Your pistol, captain.

Now that's just a reminder that the sound of gunfire spooks cattle.

A sound that's practically guaranteed on our venture.

All right, now start singing, captain.

That's right. Sing.

Music's the best medicine for scared animals.

Now, look here.

The man said sing!

Yes, sir!

Loud and clear!

I wish I was in the land of cotton.

You, Hatcher, out there and sing.

For the want of one voice, the battle could be lost.


Damn it, sing! Colonel.

You know, I keep wondering why you came back to us...

...after slipping away from Hatcher.

I have a commitment.

Don't suppose you'd care to say where you went.

Not yet.

Morning, sir. Morning.

Developing a new weapon, Tom? Trying to scare the Yanks to death?

His idea.

I hope those wailing banshees are ready.

They're ready. We move tonight, on schedule.

I know your opinion, I want his.

What about it? Can the men manage the herd?

If he would keep after them so that the men sing on key...

You're beginning to annoy me, Mr. Kelly.

To the point of refusing my services?

Mr. Kelly, I'd give you the Richmond symphony...

...if they weren't already in the army.

Polish up your contralto, Tom...

...and I'll notify General Lee you're set to go.

Carry on. I'm going back to town.

Nothing like a bath, a bite to eat and a bottle of whiskey before battle.

Reception. Yes, sir?

My name is Kelly. Captain Ferguson is expecting me.

Tell him I'm in the dining room.

I shall tend to that, Mr. Kelly.

I'd like a double whiskey.

Make that two. One for the captain. Mr. Kelly.

Hope I didn't disturb you. Not at all.

I was just packing my gear.

Getting ready to shove off. Aye, that I am. At nightfall.

Now, what can I do for you?

Book a passenger. A lady.

Anyone I might know?

Beside the point.

And yourself.


Now, the Athena is a broad ship, but she's tiny.

I don't think...

Two thousand.

On the other hand, I am a man with no contempt for money at all.

And the advantage of being able to tell a beautiful lady...

...magnificent lies all the way to New York.

Nineteen Royall Street. She'll be waiting.

Alone, mind. No maidservants.


With maidservant.

Bon voyage, captain.

And good luck to you, Mr. Kelly.

It's done.

And you halfway wish it weren't.

You're scared.

And if you weren't a proud person and in a public place, you'd be crying.

Like a baby.

It's quite a gamble.

You don't have to go through with it.

Oh, yes, I do.

Where I'm going, I don't know what will become of me.

But if I stay here, I know damn well what I'll become.

No girl, as pretty or passionate as you, has a right to such an honest mind.

What I wouldn't give to have you along.

If it's any comfort...

...I would have booked passage, only...

Only what?

In the courtyard is a bloodhound.


He can't see you, but don't turn.

When I leave here, he'll follow...

...and I'll let him chase me up a tree.

You stay for a while and then leave.

I've used you. Forgive me for that.

There's nothing to forgive.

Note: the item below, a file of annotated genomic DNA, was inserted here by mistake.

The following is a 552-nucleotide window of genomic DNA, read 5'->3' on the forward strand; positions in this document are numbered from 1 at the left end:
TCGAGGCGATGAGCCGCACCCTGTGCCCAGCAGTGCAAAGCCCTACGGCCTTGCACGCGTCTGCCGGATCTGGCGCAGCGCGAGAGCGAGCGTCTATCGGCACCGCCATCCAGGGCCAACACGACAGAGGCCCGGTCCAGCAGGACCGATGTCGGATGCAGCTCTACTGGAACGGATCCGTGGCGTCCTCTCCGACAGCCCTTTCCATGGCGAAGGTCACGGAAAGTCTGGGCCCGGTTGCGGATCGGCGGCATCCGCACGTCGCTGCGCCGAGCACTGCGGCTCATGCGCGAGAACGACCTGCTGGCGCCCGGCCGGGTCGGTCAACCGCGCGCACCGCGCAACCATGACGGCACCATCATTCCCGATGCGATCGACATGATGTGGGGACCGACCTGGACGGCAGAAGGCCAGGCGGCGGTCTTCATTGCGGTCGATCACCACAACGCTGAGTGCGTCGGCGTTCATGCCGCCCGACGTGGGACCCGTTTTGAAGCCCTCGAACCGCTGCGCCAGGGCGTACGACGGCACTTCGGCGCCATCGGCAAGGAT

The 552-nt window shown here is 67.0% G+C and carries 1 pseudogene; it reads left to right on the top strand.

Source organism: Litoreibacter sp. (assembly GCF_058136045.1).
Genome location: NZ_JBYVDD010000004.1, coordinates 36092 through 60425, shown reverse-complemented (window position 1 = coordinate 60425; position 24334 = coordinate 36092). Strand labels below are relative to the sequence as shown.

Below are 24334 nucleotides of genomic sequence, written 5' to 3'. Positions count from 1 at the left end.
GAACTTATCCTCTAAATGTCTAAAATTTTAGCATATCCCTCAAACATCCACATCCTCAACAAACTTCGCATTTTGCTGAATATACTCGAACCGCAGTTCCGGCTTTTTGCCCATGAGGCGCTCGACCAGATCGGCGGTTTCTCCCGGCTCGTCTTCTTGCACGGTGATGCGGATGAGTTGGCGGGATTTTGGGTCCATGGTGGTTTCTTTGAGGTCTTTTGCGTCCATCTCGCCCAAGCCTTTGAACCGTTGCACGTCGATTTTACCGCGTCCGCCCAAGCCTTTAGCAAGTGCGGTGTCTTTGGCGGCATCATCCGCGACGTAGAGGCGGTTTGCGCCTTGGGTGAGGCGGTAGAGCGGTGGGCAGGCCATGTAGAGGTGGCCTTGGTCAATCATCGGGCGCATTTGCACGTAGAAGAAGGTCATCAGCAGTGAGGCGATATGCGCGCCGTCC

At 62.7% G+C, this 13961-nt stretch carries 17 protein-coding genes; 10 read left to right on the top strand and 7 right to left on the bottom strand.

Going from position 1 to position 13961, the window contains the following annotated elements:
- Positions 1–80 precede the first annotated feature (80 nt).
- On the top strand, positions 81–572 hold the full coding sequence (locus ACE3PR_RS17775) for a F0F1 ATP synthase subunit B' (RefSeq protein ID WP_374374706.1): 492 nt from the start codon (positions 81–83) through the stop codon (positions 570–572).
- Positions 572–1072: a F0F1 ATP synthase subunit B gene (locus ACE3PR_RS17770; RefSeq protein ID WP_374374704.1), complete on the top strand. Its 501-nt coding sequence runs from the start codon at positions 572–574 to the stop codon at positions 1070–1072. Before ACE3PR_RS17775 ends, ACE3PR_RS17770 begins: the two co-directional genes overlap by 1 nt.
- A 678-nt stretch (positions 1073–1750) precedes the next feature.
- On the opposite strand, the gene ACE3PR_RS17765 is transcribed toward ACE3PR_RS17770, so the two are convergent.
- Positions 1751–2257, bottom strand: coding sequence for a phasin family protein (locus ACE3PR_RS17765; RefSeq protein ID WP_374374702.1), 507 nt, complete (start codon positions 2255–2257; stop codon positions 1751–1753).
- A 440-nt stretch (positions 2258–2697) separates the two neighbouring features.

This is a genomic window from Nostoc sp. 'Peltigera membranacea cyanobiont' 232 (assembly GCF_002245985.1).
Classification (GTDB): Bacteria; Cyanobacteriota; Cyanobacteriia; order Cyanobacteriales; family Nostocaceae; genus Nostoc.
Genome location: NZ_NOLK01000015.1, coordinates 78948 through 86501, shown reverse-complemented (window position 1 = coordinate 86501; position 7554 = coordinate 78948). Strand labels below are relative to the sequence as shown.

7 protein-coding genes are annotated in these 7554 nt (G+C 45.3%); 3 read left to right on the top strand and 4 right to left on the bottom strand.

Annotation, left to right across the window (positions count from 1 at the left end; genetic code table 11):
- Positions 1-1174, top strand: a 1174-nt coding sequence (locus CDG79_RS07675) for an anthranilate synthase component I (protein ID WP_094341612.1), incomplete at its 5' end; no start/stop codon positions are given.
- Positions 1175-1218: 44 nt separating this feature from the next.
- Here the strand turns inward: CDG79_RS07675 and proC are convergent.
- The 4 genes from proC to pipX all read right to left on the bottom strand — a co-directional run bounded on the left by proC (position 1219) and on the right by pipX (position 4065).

As for using me, it seems to be the national pastime...

...of the Confederate States of America.

Goodbye, Liz.

What a ridiculous way to say goodbye.

Perhaps that's why we'll remember it longer.

Goodbye, Kelly. I'll be throwing you kisses from the rail tonight.

Yes, as I say, I recognized the man with him... one of Rossiter's Comanches...

...when the two of them entered the bordello.

I don't avail myself of its services, you understand, general.

But you'd be amazed how much information...

Get along with it.

Yes, sir.

This morning...

...ear to the ground, I learned from one of Harrison's servants...

...that Kelly had been spending his days at the Comanche camp.

And this afternoon, my vigilance paid off.

This afternoon, gentlemen, he made contact with one...

...Captain Ferguson, a well-known blockade runner.

Well, need I spell it out?

If it's not asking too much.

No, sir, not at all.

He is not looking for cheap land, as he pretends.

No, gentlemen. Alvarez Kelly... planning to import herds of Mexican beef...

...into the Southern states by sea.

How long have you been in this business?

Four years.

Too long.

I beg your pardon?

Your theory is idiotic. Dismissed.

What's that? I said, you're dismissed.


As you wish, sir.

Amusing picture.

Boatload of seasick cows, all standing with their heads over the rail.

Not priceless, Steadman?

Yes, sir.

But you're troubled.

Sir, I think there's something in what Mclntyre was saying.

Shipping cows from Mexico?

No, sir. Cattle closer to home.

Are we being exposed to the legal mind at work, major?

It's Kelly spending all that time with Rossiter.

Are you suggesting Kelly and Rossiter...

...are concocting a scheme to steal your herd?

Yes, sir.

Grant has an army around Richmond.

Rossiter has to get his cavalry out...

...and the cattle in.

Now, plead your case.

Anything else?

Request the general assign me additional troops.

If anybody tries to steal one of your precious cows...

...just telegraph me. I promise to come a-running.

Get the officers in here.

Colonel Kelly will stay with me.

Colonel, huh?

I just made you lieutenant colonel...

...for the period of the raid.

Aren't you taking a risk, giving me that kind of authority?

When we get those cattle, I'll be needing you to crack the whip.

You want to share the fun?

I doubt if you'd appreciate it.

I like to laugh. I know you do.

Of course, this harebrained scheme is enough to make any man giddy.

Well, it's not my scheme making you giddy.

It's yours.

How many guesses do I get? You don't need any.

That's bright of you, though, not to try to shake Hatcher off...

...a second time.

I wouldn't do a foolish thing like that.

I bet you wouldn't.

My goodness.

Parting with all that money.

For nothing.

It's a pity.

Considering what money means to you.

I think it went for a good purpose.

I'm sure of that.

I can see Ferguson donating it to a fund...

...for needy Scotchmen.

You don't know how funny. It's too late.